A national health program for the United States. A physicians' proposal

N Engl J Med. 1989 Jan 12;320(2):102-8. doi: 10.1056/NEJM198901123200206.


Our health care system is failing. Tens of millions of people are uninsured, costs are skyrocketing, and the bureaucracy is expanding. Patchwork reforms succeed only in exchanging old problems for new ones. It is time for basic change in American medicine. We propose a national health program that would (1) fully cover everyone under a single, comprehensive public insurance program; (2) pay hospitals and nursing homes a total (global) annual amount to cover all operating expenses; (3) fund capital costs through separate appropriations; (4) pay for physicians' services and ambulatory services in any of three ways: through fee-for-service payments with a simplified fee schedule and mandatory acceptance of the national health program payment as the total payment for a service or procedure (assignment), through global budgets for hospitals and clinics employing salaried physicians, or on a per capita basis (capitation); (5) be funded, at least initially, from the same sources as at present, but with all payments disbursed from a single pool; and (6) contain costs through savings on billing and bureaucracy, improved health planning, and the ability of the national health program, as the single payer for services, to establish overall spending limits. Through this proposal, we hope to provide a pragmatic framework for public debate of fundamental health-policy reform.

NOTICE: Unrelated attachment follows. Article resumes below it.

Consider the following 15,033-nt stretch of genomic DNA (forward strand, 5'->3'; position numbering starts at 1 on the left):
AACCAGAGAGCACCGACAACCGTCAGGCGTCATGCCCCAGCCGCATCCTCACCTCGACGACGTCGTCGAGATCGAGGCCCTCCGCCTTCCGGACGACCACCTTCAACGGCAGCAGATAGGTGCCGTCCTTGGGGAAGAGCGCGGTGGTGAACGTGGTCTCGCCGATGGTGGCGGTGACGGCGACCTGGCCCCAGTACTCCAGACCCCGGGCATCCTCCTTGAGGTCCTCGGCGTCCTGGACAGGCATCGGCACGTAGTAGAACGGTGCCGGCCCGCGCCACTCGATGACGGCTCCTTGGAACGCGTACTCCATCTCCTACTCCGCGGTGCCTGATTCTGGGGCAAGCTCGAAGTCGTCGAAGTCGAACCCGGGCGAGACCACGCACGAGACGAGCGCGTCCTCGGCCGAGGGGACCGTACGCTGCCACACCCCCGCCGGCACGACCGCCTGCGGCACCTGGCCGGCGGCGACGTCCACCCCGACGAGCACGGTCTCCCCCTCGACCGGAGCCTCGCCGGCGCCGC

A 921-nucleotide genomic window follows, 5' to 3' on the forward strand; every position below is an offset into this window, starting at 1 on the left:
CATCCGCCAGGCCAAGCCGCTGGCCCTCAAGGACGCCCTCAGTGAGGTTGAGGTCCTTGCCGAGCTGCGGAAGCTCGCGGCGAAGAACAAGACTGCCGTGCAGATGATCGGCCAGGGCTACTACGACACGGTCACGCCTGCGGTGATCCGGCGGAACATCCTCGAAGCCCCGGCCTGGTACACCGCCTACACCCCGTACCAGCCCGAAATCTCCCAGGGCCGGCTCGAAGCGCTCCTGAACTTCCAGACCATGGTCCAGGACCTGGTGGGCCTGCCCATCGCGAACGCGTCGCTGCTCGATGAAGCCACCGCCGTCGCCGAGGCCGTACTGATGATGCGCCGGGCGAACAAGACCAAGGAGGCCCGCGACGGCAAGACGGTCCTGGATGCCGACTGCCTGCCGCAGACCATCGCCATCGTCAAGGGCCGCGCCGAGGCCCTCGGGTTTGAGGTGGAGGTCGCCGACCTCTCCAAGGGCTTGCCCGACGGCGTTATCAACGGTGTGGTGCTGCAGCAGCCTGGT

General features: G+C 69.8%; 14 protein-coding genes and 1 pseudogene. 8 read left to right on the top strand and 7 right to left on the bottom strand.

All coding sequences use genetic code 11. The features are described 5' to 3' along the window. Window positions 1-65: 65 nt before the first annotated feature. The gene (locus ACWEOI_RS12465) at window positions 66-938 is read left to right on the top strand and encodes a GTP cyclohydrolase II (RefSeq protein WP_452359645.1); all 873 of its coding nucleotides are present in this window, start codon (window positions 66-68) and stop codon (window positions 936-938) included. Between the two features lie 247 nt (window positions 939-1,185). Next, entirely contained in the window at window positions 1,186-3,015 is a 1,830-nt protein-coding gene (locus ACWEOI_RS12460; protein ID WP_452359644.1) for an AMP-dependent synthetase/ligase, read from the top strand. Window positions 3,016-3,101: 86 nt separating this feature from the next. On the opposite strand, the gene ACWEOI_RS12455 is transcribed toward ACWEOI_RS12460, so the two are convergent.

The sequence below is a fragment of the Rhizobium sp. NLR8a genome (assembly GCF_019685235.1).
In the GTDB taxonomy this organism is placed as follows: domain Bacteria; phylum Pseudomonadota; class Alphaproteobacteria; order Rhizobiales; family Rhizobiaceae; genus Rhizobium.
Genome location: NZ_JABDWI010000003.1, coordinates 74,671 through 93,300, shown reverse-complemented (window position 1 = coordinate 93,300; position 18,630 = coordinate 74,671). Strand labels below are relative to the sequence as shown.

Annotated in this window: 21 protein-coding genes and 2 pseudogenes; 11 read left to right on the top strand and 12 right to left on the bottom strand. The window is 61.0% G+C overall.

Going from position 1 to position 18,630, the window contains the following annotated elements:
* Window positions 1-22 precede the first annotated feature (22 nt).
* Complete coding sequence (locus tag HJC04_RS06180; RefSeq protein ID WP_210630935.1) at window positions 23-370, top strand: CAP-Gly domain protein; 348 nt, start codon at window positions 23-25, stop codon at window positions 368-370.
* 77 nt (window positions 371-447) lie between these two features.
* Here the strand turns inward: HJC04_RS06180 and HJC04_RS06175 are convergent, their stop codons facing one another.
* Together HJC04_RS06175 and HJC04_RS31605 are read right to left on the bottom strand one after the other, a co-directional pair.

MeSH terms

  • Budgets
  • Capitation Fee
  • Economics, Hospital
  • Fees, Medical
  • Financing, Government
  • Health Planning
  • Insurance Benefits
  • Insurance, Health, Reimbursement
  • National Health Insurance, United States / economics*
  • Politics
  • Taxes
  • United States